Feeding a CrowdMain MenuWelcome to our exploration of youth and elders civil rights work in the food movementThis page is our starting place for figuring out how to share food in the formal settings of a course or community event2018 Draft Recipes PageHere is where we're collecting draft recipes for ESTD 3330 spring 2018ReadingsCalendar of spring 2017 readings beyond The Color of Food:Comfort & Action FoodsWays we think about stress or grief eating, contrasted with action-supportive eatingCalendar home pageVideo Highlights from the Art of Food in Frogtown and Rondo collectionAs presented at Hamline in March 2017Hewitt Avenue HU Garden ProjectOur raised bed school garden at Hamline U CampusNeighbor Plants ProjectRecipes and foraging tips for edible weedsContributor BiographiesFood and Society Workshop0826c60623ca5f5c8c1eb72fc2e97084d0c44cf8
Rivers Beneath the City: Connecting Your Neighborhoods to the Mississippi
12018-03-02T22:01:42-08:00Food and Society Workshop0826c60623ca5f5c8c1eb72fc2e97084d0c44cf8153461Rivers of rain water and snow melt flow below ground carrying pollution from city streets and sidewalks directly to the Mississippi River. This video includes a first look at the historic Trout Brook Storm Sewer System, which is about 100 years old. Capitol Region Watershed District owns, operates and maintains the system and works with residents to keep our communities, lakes and rivers clean.plain2018-03-02T22:01:42-08:00Vimeo2017-03-13T09:49:16video208134713Capitol Region Watershed Dist.Food and Society Workshop0826c60623ca5f5c8c1eb72fc2e97084d0c44cf8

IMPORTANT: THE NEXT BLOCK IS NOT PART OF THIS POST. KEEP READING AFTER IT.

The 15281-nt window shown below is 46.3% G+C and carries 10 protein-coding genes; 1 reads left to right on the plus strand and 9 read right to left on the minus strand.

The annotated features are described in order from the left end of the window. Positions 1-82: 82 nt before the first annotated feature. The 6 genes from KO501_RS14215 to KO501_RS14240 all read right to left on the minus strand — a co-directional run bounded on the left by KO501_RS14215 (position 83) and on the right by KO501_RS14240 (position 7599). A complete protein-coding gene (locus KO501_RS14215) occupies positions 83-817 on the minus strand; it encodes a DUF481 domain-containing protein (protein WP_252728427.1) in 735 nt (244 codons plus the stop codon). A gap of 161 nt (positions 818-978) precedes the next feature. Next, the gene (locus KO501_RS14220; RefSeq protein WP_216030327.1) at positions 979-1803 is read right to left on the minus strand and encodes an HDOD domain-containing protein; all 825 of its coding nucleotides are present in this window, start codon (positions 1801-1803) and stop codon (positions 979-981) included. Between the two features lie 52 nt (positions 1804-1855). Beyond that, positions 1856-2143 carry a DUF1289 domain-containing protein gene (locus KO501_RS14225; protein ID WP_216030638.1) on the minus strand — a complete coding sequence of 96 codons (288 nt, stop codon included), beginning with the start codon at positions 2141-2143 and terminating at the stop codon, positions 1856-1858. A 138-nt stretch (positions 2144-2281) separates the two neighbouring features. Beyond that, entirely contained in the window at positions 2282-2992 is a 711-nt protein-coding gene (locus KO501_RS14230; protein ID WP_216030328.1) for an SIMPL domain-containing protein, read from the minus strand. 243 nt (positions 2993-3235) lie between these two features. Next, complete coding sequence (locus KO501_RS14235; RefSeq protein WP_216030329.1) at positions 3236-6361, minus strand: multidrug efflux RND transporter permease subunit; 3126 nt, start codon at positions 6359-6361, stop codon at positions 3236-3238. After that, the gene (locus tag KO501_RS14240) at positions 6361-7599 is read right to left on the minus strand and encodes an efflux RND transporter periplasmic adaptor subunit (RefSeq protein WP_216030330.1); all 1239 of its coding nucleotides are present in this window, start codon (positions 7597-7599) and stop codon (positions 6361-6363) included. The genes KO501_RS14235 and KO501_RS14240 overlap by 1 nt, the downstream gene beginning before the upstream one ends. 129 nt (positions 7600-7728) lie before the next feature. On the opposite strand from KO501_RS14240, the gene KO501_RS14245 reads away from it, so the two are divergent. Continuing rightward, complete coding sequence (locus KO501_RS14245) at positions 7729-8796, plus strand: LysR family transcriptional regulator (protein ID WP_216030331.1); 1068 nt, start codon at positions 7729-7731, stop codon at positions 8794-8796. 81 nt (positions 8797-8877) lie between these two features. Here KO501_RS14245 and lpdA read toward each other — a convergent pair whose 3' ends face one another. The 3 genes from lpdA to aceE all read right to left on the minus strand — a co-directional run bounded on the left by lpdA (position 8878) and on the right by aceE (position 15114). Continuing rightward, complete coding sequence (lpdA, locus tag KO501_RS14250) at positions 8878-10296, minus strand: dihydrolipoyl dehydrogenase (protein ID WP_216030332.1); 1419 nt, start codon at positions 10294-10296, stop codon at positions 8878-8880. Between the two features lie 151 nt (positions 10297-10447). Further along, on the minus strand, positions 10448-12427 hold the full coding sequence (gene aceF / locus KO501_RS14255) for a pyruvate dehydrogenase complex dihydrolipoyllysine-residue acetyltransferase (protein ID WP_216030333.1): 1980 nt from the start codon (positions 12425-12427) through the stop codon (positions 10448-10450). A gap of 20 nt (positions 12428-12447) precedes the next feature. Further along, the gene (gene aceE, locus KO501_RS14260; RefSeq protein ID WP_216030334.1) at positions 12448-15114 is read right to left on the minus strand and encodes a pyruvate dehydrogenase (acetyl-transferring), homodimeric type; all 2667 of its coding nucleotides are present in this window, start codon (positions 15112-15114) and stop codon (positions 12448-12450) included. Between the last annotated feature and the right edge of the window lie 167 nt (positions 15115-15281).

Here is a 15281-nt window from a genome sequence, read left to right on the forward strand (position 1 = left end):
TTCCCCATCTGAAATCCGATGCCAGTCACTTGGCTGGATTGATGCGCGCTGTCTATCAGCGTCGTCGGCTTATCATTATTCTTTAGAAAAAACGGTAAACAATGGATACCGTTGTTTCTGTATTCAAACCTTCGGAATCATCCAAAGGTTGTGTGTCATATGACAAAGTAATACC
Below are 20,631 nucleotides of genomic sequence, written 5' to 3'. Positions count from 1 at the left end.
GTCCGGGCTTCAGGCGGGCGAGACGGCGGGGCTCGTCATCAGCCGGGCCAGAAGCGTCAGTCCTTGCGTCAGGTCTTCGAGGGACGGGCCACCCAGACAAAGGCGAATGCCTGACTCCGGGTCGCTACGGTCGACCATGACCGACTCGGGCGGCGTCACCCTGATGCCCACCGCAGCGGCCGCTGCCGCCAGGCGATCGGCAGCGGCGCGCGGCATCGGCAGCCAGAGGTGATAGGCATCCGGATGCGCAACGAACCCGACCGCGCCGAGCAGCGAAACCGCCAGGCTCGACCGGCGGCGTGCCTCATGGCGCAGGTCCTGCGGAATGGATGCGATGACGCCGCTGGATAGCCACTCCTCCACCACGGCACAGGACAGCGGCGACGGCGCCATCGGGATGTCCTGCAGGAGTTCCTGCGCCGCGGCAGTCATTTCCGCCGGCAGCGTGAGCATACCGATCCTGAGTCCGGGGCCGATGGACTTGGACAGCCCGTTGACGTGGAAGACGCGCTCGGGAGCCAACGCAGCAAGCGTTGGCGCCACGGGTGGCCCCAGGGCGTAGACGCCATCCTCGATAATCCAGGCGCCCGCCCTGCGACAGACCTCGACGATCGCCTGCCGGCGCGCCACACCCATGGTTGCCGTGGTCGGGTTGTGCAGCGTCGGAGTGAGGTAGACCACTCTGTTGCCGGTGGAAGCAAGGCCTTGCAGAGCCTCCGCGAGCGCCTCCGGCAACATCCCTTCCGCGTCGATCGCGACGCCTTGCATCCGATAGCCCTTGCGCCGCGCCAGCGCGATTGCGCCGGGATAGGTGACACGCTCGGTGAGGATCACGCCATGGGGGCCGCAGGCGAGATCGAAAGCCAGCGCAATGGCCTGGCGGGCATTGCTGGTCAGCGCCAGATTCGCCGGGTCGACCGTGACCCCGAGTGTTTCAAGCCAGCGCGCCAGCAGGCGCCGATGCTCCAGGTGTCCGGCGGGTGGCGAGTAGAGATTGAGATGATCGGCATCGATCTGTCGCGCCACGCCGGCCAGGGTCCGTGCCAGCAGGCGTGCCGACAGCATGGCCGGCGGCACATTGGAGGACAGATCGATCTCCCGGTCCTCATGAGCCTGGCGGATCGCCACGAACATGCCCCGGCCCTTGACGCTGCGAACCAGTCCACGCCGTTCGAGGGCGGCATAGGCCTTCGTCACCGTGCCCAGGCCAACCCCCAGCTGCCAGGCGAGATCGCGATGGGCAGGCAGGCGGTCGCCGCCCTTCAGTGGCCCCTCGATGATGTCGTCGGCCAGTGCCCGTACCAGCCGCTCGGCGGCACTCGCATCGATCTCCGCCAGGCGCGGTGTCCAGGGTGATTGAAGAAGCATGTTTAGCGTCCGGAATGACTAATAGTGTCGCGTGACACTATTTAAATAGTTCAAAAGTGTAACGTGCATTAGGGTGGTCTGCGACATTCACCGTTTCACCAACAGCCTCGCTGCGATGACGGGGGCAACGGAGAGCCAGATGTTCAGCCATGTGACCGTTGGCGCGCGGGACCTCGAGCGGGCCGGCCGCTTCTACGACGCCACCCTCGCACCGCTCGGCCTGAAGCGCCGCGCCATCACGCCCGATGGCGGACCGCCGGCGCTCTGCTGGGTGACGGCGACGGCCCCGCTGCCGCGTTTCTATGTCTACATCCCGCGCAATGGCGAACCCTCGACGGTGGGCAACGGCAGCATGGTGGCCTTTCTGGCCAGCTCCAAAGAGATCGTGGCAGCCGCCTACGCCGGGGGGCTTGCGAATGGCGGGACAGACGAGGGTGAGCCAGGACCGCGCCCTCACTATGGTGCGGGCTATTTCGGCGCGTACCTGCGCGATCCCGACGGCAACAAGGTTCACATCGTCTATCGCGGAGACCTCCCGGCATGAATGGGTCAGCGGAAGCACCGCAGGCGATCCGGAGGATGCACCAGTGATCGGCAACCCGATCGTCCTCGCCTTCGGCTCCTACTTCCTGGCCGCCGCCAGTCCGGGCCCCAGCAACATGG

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12018-03-02T21:19:16-08:00Fish that will kill you / fish that you will kill4Woodblock print, stories, and recipes from 2003 to 2018plain2018-03-16T19:38:04-07:00Fifteen years ago, I became fascinated by fish as a food source: fish fats were being hailed as a significant resource for responding to stress- and diet-based inflammation, and yet fish were endangered and filled with toxins. This project explored these tensions as an entry point to considering relational eating, and led to a larger project on relating the pleasures and perils of eating.
In the Art of Food in Frogtown and Rondo, fish usually comes up in one of two contexts: fishing and fried fish. Fried fish, like chicken, is often considered an excellent accompaniment to greens. Tilapia (one of the only "vegetarian" fishes, and hence a less expensive farmed fish) is often used for this in bought food -- and in homemade food, several people use fish they've caught.
In this recipe story, I'd like to ask community members to help come up with at least three fish recipes that correspond to three videos that I've really appreciated in terms of their telling stories about the habitat and social ecology of fish (especially as food) where I live: